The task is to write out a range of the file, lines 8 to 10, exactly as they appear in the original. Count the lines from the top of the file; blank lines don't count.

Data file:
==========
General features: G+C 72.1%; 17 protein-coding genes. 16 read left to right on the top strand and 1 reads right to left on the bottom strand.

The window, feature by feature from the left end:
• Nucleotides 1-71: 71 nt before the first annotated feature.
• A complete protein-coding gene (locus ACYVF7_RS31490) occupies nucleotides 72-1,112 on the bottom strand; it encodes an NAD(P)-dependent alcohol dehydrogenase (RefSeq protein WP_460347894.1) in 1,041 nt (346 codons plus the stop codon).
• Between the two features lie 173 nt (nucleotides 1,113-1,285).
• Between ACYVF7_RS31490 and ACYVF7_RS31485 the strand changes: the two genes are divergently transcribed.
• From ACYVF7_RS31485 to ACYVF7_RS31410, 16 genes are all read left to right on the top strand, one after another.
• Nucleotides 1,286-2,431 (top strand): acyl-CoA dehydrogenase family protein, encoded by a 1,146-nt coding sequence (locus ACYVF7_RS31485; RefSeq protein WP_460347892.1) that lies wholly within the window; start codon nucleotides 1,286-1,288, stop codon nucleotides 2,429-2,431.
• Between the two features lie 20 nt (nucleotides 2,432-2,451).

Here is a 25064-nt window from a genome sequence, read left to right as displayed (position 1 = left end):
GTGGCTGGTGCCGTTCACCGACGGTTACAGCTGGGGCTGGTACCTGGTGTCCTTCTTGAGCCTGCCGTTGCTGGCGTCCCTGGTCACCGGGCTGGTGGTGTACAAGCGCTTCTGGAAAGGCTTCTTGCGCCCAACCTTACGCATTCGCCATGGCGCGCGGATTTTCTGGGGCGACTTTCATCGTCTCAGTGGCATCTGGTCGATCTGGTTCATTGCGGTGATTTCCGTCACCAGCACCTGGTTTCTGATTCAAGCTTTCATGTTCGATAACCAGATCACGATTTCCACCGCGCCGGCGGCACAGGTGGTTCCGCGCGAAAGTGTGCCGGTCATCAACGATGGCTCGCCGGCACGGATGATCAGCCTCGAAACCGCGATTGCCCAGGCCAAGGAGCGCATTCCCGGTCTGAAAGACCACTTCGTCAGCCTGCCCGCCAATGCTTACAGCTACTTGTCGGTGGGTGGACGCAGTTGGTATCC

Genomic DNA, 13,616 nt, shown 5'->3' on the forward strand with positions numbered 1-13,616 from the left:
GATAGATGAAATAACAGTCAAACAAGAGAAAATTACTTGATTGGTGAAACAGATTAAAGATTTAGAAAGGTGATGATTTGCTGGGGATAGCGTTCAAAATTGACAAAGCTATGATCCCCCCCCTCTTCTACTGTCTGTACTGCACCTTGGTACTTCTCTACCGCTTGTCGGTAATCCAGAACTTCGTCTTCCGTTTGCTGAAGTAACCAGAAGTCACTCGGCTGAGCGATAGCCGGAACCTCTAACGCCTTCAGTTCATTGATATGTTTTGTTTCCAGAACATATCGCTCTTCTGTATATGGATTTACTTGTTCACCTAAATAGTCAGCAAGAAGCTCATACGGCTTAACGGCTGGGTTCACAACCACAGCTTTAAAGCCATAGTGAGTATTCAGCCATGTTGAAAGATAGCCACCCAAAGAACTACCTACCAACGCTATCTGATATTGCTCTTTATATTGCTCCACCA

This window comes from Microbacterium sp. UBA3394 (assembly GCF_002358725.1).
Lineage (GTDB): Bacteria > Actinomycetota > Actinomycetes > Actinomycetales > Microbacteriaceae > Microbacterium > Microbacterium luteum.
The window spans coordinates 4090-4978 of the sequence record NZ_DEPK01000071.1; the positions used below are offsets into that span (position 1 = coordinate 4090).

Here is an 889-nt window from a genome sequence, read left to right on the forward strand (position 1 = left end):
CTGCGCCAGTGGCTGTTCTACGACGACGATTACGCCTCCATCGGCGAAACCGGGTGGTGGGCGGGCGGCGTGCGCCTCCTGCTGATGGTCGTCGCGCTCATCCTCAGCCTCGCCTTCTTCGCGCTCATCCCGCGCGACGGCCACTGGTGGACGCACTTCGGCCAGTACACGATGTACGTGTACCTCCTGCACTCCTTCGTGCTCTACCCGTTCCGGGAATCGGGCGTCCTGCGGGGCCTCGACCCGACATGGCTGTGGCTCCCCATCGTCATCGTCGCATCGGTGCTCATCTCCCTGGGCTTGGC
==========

• Nucleotides 1,286-2,431 (top strand): acyl-CoA dehydrogenase family protein, encoded by a 1,146-nt coding sequence (locus ACYVF7_RS31485; RefSeq protein WP_460347892.1) that lies wholly within the window; start codon nucleotides 1,286-1,288, stop codon nucleotides 2,429-2,431.
• Between the two features lie 20 nt (nucleotides 2,432-2,451).

Here is a 25064-nt window from a genome sequence, read left to right as displayed (position 1 = left end):